Financial Reform Watch

Published — September 20, 2010 Updated — May 19, 2014 at 12:19 pm ET

Recent bank closings reflect old trends


The abandoned cranes and empty Caterpillars say it all: U.S. commercial real estate development is crawling or at a standstill. The paralyzed commercial real estate market has already killed off many small and medium-sized banks around the country, and the Federal Deposit Insurance Corp. says the number of troubled banks rose to 829 in the last quarter, the highest in years.

Florida, California, Illinois, Georgia and Minnesota have the dubious distinction of leading the nation in the most banks shuttered during the last couple of years. We decided to take a closer look at a sample of banks from those states and why they went under.

Following is a profile of one bank from each of those five states, chosen at random from the FDIC’s list of failed banks.

Horizon Bank in Bradenton, Fla., closed its doors on Sept. 10 and was the 119th U.S. institution to fail this year. Bank of the Ozarks in Little Rock, Ark., assumed Horizon’s deposits. Horizon, which had $187.8 million in assets, was shut after huge losses in real estate loans that ran the gamut from acquisition, construction, development and commercial real estate. The failed bank is estimated to cost the FDIC’s deposit insurance fund $58.9 million.

ShoreBank in Chicago, was shut on August 20. Urban Partnership Bank, also in the Windy City, assumed the bank’s assets. As of June 30, the bank had about $2.16 billion in total assets. With a special focus on providing loans and services to small businesses in Chicago, Detroit and Cleveland, ShoreBank was shut due to problems in its residential rehabilitation and condo conversion loans provided in many low-income communities. Located near the Chicago home of President Barack Obama, ShoreBank rose to prominence as it sought to give loans to low-income communities and philanthropic causes. The FDIC’s deposit insurance fund is expected to take $367.7 million hit.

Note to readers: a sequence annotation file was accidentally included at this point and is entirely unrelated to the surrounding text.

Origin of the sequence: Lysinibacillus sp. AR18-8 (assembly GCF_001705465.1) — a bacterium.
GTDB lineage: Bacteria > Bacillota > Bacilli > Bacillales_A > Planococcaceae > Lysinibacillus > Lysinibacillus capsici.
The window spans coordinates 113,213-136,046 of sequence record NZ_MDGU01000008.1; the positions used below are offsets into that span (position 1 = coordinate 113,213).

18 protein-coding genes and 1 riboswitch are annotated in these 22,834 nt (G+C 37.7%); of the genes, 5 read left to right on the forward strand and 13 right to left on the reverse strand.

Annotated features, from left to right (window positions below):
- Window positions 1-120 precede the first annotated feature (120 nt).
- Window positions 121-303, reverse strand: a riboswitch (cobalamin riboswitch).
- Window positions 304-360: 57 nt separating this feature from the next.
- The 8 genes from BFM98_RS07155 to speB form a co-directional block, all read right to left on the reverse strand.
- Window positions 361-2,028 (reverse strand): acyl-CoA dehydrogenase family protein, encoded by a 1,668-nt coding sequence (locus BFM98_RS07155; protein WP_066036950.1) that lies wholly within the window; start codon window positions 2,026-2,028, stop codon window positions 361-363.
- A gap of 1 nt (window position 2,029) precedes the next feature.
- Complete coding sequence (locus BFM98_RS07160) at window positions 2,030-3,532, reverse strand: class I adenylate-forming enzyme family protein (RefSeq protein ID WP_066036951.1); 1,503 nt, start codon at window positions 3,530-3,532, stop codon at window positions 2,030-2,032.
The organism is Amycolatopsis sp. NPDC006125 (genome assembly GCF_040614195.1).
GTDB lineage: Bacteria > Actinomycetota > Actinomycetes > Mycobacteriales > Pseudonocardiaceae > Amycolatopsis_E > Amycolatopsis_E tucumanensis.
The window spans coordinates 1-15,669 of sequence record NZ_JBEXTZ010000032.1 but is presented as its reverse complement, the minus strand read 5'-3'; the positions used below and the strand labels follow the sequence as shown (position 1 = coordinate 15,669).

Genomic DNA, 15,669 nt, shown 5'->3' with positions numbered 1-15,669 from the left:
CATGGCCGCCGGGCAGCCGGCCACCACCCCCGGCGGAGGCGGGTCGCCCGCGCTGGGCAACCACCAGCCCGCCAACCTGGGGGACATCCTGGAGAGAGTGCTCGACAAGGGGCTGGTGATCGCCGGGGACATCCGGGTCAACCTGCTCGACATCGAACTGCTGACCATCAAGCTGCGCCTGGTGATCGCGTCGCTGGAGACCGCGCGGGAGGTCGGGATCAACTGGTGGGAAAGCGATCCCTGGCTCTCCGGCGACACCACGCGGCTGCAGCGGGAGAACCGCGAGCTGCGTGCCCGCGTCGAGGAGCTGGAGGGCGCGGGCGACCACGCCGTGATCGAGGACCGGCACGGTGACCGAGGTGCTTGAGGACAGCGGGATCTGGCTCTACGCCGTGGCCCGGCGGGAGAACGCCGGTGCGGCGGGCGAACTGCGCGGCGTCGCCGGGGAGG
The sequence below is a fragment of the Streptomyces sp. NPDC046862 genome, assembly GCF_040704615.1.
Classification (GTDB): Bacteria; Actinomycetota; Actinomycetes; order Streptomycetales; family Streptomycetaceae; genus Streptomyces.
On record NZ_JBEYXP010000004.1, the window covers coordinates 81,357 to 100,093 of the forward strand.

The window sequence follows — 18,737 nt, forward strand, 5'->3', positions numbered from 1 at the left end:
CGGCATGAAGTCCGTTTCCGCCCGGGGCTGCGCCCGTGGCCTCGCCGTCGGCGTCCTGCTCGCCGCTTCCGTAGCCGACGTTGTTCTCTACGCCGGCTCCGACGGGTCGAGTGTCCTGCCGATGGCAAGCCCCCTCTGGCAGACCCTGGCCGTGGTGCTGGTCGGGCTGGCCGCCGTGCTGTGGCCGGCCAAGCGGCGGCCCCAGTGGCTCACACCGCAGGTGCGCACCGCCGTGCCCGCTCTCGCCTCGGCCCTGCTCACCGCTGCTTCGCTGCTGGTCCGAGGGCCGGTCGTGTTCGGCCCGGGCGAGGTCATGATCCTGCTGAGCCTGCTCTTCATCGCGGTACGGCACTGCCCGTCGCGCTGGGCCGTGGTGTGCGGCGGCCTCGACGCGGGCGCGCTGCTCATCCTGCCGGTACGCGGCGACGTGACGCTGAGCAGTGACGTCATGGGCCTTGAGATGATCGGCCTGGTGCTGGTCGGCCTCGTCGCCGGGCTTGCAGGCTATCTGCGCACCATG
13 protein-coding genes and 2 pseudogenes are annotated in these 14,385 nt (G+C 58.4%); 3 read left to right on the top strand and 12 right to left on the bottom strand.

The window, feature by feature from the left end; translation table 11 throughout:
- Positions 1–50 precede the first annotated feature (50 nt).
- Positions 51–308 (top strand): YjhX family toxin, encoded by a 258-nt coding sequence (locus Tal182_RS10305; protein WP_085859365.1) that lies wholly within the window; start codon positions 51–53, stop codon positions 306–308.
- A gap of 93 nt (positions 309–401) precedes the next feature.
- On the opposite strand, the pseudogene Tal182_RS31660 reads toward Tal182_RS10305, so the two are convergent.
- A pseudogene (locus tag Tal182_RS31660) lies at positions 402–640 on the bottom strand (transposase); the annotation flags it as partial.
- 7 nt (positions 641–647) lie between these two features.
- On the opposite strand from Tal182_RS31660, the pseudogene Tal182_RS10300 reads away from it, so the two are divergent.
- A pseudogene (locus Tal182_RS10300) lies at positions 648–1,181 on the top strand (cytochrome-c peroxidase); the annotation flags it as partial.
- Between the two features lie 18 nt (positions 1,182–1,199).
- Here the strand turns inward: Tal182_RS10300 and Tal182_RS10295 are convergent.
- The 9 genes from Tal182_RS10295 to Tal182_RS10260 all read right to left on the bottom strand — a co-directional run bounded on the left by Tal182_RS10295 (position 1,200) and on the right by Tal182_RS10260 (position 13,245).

Crescent Bank and Trust Co. in Jasper, Ga., closed its doors on July 23. Renasant Bank of Tupelo, Miss., took over the bank’s deposits. As of March 31, the bank had about $1 billion in total assets. The troubled real-estate market was almost wholly to blame, as Crescent had losses in loans involving acquisition, development, construction and commercial real estate. The FDIC estimates the cost to the deposit insurance fund will be $242.4 million.

1st American State Bank of Minnesota of Hancock, Minn., closed on Feb. 5 and its deposits were assumed by Community Development Bank, FSB, of Ogema, Minn. The small bank, which had just $18.2 million in assets, suffered losses in both its loan and lease portfolios largely due to real estate: purchased commercial real-estate, construction, development and industrial loans and leases all led to the bank’s demise. The cost to the FDIC’s deposit insurance fund was estimated at $3.1 million.

San Joaquin Bank in Bakersfield, Calif., closed on Oct. 16, 2009. The bank’s deposits were assumed by Citizens Business Bank of Ontario, Calif. The bank had had total assets of $775 million but saw its capital depleted by loans to buy and develop real estate as well as for construction. The FDIC estimated the deposit insurance fund would take a $103 million hit.

To check out your own bank’s financial health based on quarterly FDIC data, visit American University’s Investigative Reporting Workshop BankTracker database here. It calculates a “troubled asset ratio” for each U.S. bank by comparing its problem loans and assets against core capital and reserves for loan losses.

Read more in Inequality, Opportunity and Poverty

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